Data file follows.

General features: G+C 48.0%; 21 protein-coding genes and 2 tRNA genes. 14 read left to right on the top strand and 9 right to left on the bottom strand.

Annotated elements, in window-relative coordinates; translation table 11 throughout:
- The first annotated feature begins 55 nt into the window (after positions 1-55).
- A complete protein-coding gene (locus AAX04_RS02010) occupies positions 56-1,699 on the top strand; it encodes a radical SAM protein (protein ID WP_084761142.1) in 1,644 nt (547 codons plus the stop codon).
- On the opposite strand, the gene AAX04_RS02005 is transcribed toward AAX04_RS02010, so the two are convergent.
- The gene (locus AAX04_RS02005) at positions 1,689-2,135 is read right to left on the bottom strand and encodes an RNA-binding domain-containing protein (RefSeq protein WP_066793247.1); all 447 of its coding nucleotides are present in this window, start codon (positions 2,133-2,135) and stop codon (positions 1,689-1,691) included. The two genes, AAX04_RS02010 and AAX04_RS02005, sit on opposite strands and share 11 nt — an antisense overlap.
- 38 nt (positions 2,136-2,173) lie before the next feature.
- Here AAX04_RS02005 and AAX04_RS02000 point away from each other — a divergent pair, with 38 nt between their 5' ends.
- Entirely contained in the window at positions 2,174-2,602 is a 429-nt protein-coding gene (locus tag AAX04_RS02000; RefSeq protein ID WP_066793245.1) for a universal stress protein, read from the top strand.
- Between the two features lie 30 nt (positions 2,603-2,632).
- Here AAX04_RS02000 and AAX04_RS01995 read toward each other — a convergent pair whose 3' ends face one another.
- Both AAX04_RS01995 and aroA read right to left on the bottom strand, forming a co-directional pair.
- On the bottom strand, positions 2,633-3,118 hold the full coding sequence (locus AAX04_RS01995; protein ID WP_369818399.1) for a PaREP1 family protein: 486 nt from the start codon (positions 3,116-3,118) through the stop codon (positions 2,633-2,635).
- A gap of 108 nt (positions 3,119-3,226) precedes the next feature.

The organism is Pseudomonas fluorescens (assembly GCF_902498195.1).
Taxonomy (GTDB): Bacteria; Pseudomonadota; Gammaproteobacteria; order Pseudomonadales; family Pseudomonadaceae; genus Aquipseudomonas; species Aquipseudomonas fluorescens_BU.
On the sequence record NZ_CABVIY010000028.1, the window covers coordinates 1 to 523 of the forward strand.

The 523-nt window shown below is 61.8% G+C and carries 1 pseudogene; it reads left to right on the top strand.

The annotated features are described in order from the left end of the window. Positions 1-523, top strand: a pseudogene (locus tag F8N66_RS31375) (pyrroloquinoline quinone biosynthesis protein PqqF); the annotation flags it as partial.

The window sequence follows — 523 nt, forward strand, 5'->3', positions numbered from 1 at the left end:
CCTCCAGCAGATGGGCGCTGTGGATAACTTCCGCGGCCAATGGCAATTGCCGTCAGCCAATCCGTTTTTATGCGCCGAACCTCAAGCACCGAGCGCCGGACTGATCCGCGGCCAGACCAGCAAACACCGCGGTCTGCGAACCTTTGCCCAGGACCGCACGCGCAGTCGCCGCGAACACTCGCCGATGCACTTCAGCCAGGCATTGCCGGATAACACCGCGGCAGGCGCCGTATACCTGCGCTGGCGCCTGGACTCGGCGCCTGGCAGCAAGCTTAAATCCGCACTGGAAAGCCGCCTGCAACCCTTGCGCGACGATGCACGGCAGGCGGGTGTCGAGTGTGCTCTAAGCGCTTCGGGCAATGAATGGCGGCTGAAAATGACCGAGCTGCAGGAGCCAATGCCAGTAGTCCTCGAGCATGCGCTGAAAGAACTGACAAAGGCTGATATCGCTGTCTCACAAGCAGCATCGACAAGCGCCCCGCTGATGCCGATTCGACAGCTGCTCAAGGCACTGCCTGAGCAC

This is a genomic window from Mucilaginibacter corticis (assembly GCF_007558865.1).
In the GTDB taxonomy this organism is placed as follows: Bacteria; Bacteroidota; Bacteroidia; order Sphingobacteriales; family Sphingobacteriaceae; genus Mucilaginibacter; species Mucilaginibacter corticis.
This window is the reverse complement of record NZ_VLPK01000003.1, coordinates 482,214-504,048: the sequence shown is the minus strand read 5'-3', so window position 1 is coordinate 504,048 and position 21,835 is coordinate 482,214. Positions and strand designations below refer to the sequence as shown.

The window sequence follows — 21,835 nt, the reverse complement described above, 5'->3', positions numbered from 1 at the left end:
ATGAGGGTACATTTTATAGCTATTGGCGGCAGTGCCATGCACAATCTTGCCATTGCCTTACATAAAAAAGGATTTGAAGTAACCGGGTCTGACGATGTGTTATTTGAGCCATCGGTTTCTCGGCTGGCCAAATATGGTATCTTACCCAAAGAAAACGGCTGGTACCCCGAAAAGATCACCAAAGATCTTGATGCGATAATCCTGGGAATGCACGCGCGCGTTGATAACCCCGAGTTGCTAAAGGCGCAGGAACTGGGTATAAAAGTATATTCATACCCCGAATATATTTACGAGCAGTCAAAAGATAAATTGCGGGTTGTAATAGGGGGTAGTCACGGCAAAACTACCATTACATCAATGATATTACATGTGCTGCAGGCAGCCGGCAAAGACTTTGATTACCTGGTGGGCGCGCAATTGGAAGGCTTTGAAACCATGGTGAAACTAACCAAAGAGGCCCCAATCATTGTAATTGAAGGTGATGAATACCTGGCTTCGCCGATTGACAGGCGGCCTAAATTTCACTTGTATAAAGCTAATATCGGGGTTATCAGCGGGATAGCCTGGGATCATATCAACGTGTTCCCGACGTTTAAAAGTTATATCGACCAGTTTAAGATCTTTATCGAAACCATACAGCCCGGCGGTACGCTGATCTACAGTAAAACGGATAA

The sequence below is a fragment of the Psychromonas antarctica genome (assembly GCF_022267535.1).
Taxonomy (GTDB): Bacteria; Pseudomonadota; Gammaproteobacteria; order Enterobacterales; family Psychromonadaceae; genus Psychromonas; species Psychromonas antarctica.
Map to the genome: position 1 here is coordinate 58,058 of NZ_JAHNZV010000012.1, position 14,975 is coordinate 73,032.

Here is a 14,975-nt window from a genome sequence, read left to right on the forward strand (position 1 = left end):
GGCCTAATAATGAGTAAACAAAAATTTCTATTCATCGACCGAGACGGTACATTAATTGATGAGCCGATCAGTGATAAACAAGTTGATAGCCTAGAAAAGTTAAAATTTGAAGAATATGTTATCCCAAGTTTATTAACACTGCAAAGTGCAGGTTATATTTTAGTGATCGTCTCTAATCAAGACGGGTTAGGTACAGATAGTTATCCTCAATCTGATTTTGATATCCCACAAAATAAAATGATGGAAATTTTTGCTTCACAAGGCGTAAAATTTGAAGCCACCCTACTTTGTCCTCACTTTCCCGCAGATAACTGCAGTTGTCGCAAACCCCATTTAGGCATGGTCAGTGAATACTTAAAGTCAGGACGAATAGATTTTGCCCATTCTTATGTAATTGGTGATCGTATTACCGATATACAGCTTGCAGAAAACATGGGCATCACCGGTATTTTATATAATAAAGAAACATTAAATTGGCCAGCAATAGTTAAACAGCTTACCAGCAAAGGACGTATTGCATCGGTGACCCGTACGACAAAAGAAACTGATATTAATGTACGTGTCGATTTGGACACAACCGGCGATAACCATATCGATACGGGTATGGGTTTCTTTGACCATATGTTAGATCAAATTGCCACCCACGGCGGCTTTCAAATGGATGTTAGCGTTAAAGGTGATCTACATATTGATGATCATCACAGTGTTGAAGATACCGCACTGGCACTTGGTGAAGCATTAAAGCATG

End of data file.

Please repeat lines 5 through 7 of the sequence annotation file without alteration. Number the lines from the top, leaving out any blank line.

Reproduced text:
- On the opposite strand, the gene AAX04_RS02005 is transcribed toward AAX04_RS02010, so the two are convergent.
- The gene (locus AAX04_RS02005) at positions 1,689-2,135 is read right to left on the bottom strand and encodes an RNA-binding domain-containing protein (RefSeq protein WP_066793247.1); all 447 of its coding nucleotides are present in this window, start codon (positions 2,133-2,135) and stop codon (positions 1,689-1,691) included. The two genes, AAX04_RS02010 and AAX04_RS02005, sit on opposite strands and share 11 nt — an antisense overlap.
- 38 nt (positions 2,136-2,173) lie before the next feature.